At 36, Jason Easley has made a living waiting tables, tending bar and laboring on construction jobs. He feels he's qualified to do other things, but he can rarely get an interview — a problem he blames on drug and assault convictions.
The West Baltimore man says he'd like the chance to explain his past mistakes, but he is screened out when he checks the box directing job applicants to disclose any criminal history.
"On record, I am a bad person, but I am really not a bad person," Easley says. "Not all convicted criminals are [still] criminals. They might have made a mistake before. I don't think they should have to live the rest of their lives by that one mistake, refusing them a job or a future."
Easley hopes pending legislation in Baltimore will change his fortune. The proposal would prohibit employers from asking about criminal records until later in the application process, to make it easier for ex-offenders to find work.
Proponents say the measure would be a tool to help lower unemployment in the city and get ex-offenders into the workforce. But some in the business community say it would cost employers time and money spent on job candidates who aren't appropriate employees.
Elizabeth Torphy-Donzella, general counsel for the Maryland Chamber of Commerce, pointed out that some offenses typically disqualify candidates for certain positions. A shopkeeper might not want a convicted thief working the cash register, for instance. And a child abuse conviction could prevent an individual from working in a child care center.
"It imposes on the employer an additional cost of interviewing someone who doesn't meet the qualifications of the job," Torphy-Donzella said.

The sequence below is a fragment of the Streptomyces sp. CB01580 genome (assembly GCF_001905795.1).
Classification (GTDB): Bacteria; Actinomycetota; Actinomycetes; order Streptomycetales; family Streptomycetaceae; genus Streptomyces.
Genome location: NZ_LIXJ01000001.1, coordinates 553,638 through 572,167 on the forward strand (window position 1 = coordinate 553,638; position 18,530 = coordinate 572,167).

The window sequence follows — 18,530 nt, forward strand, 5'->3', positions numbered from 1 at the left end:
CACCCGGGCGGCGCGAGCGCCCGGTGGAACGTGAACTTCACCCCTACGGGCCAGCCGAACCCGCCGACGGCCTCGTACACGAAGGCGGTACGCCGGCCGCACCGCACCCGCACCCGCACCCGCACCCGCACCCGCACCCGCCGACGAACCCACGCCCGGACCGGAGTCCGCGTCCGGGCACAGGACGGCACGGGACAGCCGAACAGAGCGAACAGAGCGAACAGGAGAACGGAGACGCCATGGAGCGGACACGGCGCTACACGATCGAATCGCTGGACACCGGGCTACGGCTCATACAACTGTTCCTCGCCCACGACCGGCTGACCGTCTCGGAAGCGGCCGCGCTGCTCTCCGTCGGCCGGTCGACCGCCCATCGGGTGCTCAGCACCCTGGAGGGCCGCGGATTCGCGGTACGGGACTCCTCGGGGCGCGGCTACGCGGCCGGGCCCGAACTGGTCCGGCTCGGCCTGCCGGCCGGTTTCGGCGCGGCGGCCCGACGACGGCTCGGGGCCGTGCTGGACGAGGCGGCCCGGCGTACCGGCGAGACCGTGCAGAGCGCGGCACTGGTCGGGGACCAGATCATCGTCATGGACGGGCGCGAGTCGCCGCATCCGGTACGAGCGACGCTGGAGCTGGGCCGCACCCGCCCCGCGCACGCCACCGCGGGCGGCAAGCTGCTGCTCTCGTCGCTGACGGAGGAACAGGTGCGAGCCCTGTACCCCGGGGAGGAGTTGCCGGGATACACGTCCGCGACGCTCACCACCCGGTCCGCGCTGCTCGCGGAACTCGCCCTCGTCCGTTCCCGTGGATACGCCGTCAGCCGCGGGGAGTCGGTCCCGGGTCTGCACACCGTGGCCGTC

Ten states and 53 cities and counties have passed laws to "ban the box," according to the National Employment Law Project. The advocacy group for low-wage workers estimates that 65 million Americans — one in four adults — have a criminal record.
Baltimore City Councilman Nick Mosby said he was prompted to sponsor the legislation because of the many calls he gets from former convicts desperate for work.
His bill would expand to private employers the city's 2007 law banning the box from applications for government jobs. The legislation would apply to businesses that employ 10 or more workers, including contractual, temporary or seasonal workers.
"I can't tell you how many folks call me in need of jobs that have gone through the criminal justice system," Mosby said. "When you serve your time, you should be able to assimilate. If you have some marijuana possession conviction from 1994 and it's 2013, that shouldn't still be haunting you."
Under Mosby's legislation, private employers could still do a background check, but it would have to be delayed until an applicant had an opportunity to interview for the job or had received a conditional job offer.
The city runs criminal background checks only on individuals who apply for government jobs characterized as "positions of trust," including police officers and workers who interact with children or handle money.
The General Assembly passed a law this year that prohibits certain state offices from asking whether a job applicant has a criminal record until an interview.